The January Children

Univ. of Nebraska. (African Poetry). Mar. 2017. 90p. ISBN 9780803295988. pap. $15.95. ebk. ISBN 9781496200075. POETRY
Early in this piercing collection, Elhillo curtly explains, "they called our grandfathers the january children lined up by the colonizer & assigned birth/ years by height." She's describing Sudan under British occupation, and her poems unfold the ongoing consequences of colonization and Sudan's repressive culture today. "I hear prayer called by a voice thick with something hurting" says a brief but weighty poem that finally, fiercely declares "that/ my name is my/ name is my name is my name is," while the startling "a brief history of silence" guts readers with unadorned images of a singer killed for playing secular music and women forbidden to dance with men present. In one smart series, the speaker negotiates culture by entertaining the idea of becoming legendary musician Abdel Halim Hafez's girlfriend. In the end, Elhillo makes it clear that living on the knife's edge between cultures also means living between languages, at one point exclaiming "my mouth is my biggest wound."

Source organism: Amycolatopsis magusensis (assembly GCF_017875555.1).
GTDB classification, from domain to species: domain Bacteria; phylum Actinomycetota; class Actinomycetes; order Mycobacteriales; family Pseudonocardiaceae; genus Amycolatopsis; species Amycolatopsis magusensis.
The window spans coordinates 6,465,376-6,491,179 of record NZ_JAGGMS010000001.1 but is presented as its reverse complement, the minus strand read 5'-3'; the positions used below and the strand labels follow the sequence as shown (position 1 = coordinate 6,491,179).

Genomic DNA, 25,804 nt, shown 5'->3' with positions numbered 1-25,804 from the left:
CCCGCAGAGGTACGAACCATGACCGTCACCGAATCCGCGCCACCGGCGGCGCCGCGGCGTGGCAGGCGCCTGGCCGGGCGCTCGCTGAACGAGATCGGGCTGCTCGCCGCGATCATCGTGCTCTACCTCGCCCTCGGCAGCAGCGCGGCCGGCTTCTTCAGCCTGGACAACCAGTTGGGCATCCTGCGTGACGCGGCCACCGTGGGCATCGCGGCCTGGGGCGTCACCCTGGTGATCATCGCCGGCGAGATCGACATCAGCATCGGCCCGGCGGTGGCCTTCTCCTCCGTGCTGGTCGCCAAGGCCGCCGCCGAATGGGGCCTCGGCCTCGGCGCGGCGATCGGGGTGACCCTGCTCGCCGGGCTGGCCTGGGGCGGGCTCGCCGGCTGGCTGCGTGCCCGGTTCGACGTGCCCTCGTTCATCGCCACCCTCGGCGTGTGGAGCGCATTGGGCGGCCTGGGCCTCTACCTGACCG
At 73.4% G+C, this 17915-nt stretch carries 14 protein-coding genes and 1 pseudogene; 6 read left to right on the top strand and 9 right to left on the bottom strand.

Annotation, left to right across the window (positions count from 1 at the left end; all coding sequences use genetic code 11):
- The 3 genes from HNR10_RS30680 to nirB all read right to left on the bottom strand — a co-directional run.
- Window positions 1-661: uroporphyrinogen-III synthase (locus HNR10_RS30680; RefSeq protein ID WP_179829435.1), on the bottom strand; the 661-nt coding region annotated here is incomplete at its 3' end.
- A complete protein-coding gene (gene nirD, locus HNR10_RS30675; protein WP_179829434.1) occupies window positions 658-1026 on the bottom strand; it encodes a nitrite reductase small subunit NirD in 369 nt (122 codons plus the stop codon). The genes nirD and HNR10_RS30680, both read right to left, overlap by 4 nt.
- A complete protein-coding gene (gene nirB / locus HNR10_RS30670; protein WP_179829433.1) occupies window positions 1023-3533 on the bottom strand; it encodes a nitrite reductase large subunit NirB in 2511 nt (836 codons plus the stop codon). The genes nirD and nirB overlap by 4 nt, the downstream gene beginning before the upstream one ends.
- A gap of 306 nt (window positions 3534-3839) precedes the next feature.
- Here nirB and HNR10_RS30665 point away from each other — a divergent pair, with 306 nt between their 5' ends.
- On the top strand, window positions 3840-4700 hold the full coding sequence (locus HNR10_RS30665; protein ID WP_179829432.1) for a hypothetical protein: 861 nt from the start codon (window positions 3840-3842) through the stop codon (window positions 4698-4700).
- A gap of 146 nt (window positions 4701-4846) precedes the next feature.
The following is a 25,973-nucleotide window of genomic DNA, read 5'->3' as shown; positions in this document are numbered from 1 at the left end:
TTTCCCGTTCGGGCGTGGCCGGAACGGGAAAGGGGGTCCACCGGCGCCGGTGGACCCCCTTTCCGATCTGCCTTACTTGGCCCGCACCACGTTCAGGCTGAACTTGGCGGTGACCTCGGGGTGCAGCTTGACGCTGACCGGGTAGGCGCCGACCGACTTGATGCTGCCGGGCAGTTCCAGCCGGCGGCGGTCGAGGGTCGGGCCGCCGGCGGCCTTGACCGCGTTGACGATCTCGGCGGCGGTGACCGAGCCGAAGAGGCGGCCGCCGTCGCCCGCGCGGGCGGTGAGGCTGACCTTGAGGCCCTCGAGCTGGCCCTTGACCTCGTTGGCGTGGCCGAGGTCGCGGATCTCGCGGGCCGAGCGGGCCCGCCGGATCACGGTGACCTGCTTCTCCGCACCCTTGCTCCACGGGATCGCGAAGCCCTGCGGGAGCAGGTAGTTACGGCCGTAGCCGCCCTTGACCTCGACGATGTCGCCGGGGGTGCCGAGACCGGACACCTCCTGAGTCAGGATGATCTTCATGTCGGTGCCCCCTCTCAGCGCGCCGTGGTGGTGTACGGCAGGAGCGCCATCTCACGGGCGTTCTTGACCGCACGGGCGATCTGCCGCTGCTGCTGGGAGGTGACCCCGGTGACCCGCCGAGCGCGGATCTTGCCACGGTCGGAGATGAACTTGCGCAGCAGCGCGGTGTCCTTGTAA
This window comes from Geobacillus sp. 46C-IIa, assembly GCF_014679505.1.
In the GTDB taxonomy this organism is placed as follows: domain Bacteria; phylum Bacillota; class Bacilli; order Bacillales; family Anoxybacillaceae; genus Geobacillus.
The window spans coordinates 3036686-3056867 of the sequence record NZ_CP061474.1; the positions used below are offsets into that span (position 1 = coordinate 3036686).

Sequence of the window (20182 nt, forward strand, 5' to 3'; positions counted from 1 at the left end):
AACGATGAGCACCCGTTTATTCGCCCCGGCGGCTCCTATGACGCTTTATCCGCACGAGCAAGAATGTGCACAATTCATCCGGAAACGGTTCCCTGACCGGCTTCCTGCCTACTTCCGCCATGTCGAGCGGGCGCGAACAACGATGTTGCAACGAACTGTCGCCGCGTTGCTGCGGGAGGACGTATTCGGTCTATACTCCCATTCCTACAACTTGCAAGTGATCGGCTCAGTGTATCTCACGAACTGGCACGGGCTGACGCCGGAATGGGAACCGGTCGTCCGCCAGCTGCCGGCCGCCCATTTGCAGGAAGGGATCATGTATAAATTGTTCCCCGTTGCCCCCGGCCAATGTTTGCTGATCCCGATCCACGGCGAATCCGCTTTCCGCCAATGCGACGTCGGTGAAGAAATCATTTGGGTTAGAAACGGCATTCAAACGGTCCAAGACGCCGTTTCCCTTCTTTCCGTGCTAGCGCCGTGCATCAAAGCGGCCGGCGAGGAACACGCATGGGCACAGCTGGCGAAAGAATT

VERDICT Crisp, beautiful writing of great import; a Sillerman First Book Prize winner.

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